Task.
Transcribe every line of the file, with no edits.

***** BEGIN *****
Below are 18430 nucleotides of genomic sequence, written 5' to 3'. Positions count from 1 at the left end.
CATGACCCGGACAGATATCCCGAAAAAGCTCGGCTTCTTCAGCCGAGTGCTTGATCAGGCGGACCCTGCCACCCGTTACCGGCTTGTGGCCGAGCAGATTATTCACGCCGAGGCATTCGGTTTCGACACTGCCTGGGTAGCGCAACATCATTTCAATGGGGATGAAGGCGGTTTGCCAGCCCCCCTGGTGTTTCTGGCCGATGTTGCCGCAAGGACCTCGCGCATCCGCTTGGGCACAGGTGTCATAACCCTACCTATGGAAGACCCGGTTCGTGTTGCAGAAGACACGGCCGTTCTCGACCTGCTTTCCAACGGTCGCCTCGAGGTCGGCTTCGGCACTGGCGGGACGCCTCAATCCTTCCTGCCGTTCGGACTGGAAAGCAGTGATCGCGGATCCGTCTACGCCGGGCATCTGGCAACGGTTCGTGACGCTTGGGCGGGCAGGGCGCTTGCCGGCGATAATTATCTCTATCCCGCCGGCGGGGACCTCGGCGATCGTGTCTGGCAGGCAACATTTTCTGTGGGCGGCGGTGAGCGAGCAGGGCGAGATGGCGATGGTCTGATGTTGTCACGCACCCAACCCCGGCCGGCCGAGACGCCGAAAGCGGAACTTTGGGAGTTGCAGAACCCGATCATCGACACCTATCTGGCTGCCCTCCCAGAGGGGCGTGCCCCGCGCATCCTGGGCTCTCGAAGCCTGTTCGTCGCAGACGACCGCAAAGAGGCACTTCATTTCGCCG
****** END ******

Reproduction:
Below are 18430 nucleotides of genomic sequence, written 5' to 3'. Positions count from 1 at the left end.
CATGACCCGGACAGATATCCCGAAAAAGCTCGGCTTCTTCAGCCGAGTGCTTGATCAGGCGGACCCTGCCACCCGTTACCGGCTTGTGGCCGAGCAGATTATTCACGCCGAGGCATTCGGTTTCGACACTGCCTGGGTAGCGCAACATCATTTCAATGGGGATGAAGGCGGTTTGCCAGCCCCCCTGGTGTTTCTGGCCGATGTTGCCGCAAGGACCTCGCGCATCCGCTTGGGCACAGGTGTCATAACCCTACCTATGGAAGACCCGGTTCGTGTTGCAGAAGACACGGCCGTTCTCGACCTGCTTTCCAACGGTCGCCTCGAGGTCGGCTTCGGCACTGGCGGGACGCCTCAATCCTTCCTGCCGTTCGGACTGGAAAGCAGTGATCGCGGATCCGTCTACGCCGGGCATCTGGCAACGGTTCGTGACGCTTGGGCGGGCAGGGCGCTTGCCGGCGATAATTATCTCTATCCCGCCGGCGGGGACCTCGGCGATCGTGTCTGGCAGGCAACATTTTCTGTGGGCGGCGGTGAGCGAGCAGGGCGAGATGGCGATGGTCTGATGTTGTCACGCACCCAACCCCGGCCGGCCGAGACGCCGAAAGCGGAACTTTGGGAGTTGCAGAACCCGATCATCGACACCTATCTGGCTGCCCTCCCAGAGGGGCGTGCCCCGCGCATCCTGGGCTCTCGAAGCCTGTTCGTCGCAGACGACCGCAAAGAGGCACTTCATTTCGCCG